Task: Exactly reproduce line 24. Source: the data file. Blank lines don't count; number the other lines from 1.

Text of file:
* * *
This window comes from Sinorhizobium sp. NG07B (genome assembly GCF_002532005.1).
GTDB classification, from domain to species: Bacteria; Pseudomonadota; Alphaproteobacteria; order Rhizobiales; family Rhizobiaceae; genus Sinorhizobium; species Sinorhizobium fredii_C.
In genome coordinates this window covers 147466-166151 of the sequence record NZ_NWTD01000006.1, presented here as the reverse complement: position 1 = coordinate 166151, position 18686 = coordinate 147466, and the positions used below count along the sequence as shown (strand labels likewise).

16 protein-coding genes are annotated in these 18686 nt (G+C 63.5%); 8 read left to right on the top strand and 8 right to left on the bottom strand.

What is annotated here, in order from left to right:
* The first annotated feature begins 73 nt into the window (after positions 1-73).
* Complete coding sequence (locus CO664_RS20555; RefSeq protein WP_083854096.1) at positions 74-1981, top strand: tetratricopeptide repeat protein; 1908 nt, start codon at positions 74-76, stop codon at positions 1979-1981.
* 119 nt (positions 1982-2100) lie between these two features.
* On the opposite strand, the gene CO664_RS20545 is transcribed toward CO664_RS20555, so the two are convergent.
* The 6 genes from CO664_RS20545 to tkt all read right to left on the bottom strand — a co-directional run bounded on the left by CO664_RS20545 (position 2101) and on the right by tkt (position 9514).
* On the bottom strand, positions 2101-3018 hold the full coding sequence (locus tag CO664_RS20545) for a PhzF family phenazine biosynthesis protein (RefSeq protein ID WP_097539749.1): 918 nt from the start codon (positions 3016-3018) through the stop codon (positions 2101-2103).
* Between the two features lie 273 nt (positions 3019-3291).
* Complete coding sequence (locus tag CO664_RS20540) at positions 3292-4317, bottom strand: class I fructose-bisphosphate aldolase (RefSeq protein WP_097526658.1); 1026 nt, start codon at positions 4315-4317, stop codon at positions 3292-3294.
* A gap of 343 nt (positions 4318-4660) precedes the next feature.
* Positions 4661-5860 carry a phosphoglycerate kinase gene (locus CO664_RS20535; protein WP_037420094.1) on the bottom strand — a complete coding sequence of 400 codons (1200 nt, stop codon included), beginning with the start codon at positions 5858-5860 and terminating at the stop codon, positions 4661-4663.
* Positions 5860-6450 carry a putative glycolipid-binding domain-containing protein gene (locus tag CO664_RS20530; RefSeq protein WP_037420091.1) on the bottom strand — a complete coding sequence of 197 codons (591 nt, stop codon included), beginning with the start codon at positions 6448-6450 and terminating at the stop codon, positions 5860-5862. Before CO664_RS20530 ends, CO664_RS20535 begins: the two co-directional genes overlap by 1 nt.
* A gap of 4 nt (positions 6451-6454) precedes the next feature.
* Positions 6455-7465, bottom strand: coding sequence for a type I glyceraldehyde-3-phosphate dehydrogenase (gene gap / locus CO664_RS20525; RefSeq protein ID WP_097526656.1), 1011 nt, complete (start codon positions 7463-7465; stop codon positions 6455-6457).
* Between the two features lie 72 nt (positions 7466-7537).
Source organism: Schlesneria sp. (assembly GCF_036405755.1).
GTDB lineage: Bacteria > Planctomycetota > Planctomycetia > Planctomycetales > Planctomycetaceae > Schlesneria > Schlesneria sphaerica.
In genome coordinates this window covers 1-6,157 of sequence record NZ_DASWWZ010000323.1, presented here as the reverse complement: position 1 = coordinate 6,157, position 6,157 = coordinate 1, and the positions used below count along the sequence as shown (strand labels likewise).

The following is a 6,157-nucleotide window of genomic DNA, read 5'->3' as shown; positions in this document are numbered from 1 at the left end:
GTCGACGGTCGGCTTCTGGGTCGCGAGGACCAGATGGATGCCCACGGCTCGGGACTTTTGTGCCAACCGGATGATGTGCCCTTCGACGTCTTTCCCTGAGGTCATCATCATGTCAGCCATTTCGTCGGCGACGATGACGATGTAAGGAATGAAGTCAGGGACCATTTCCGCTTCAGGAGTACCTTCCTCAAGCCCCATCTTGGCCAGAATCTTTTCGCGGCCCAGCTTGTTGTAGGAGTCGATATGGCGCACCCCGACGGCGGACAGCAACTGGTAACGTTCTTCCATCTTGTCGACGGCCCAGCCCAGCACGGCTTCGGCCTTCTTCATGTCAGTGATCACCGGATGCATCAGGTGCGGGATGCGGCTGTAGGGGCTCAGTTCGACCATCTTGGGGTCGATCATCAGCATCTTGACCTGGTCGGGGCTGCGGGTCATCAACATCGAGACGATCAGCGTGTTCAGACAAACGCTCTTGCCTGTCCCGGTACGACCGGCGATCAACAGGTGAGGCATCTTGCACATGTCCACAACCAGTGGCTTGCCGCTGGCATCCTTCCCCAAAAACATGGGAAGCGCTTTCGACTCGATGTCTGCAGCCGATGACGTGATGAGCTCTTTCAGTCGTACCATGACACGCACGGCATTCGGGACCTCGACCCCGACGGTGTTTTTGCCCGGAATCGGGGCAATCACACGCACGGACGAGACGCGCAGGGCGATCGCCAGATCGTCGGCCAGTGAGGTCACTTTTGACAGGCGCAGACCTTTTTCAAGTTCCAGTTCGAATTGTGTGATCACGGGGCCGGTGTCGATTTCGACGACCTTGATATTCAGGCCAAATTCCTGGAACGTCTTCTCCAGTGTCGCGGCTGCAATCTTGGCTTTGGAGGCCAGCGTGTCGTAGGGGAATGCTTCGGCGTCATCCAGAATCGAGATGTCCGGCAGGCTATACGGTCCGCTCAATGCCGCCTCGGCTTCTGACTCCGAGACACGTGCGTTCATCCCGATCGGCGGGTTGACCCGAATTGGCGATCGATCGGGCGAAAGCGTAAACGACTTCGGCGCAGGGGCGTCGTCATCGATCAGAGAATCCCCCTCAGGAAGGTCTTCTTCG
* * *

GTCGACGGTCGGCTTCTGGGTCGCGAGGACCAGATGGATGCCCACGGCTCGGGACTTTTGTGCCAACCGGATGATGTGCCCTTCGACGTCTTTCCCTGAGGTCATCATCATGTCAGCCATTTCGTCGGCGACGATGACGATGTAAGGAATGAAGTCAGGGACCATTTCCGCTTCAGGAGTACCTTCCTCAAGCCCCATCTTGGCCAGAATCTTTTCGCGGCCCAGCTTGTTGTAGGAGTCGATATGGCGCACCCCGACGGCGGACAGCAACTGGTAACGTTCTTCCATCTTGTCGACGGCCCAGCCCAGCACGGCTTCGGCCTTCTTCATGTCAGTGATCACCGGATGCATCAGGTGCGGGATGCGGCTGTAGGGGCTCAGTTCGACCATCTTGGGGTCGATCATCAGCATCTTGACCTGGTCGGGGCTGCGGGTCATCAACATCGAGACGATCAGCGTGTTCAGACAAACGCTCTTGCCTGTCCCGGTACGACCGGCGATCAACAGGTGAGGCATCTTGCACATGTCCACAACCAGTGGCTTGCCGCTGGCATCCTTCCCCAAAAACATGGGAAGCGCTTTCGACTCGATGTCTGCAGCCGATGACGTGATGAGCTCTTTCAGTCGTACCATGACACGCACGGCATTCGGGACCTCGACCCCGACGGTGTTTTTGCCCGGAATCGGGGCAATCACACGCACGGACGAGACGCGCAGGGCGATCGCCAGATCGTCGGCCAGTGAGGTCACTTTTGACAGGCGCAGACCTTTTTCAAGTTCCAGTTCGAATTGTGTGATCACGGGGCCGGTGTCGATTTCGACGACCTTGATATTCAGGCCAAATTCCTGGAACGTCTTCTCCAGTGTCGCGGCTGCAATCTTGGCTTTGGAGGCCAGCGTGTCGTAGGGGAATGCTTCGGCGTCATCCAGAATCGAGATGTCCGGCAGGCTATACGGTCCGCTCAATGCCGCCTCGGCTTCTGACTCCGAGACACGTGCGTTCATCCCGATCGGCGGGTTGACCCGAATTGGCGATCGATCGGGCGAAAGCGTAAACGACTTCGGCGCAGGGGCGTCGTCATCGATCAGAGAATCCCCCTCAGGAAGGTCTTCTTCG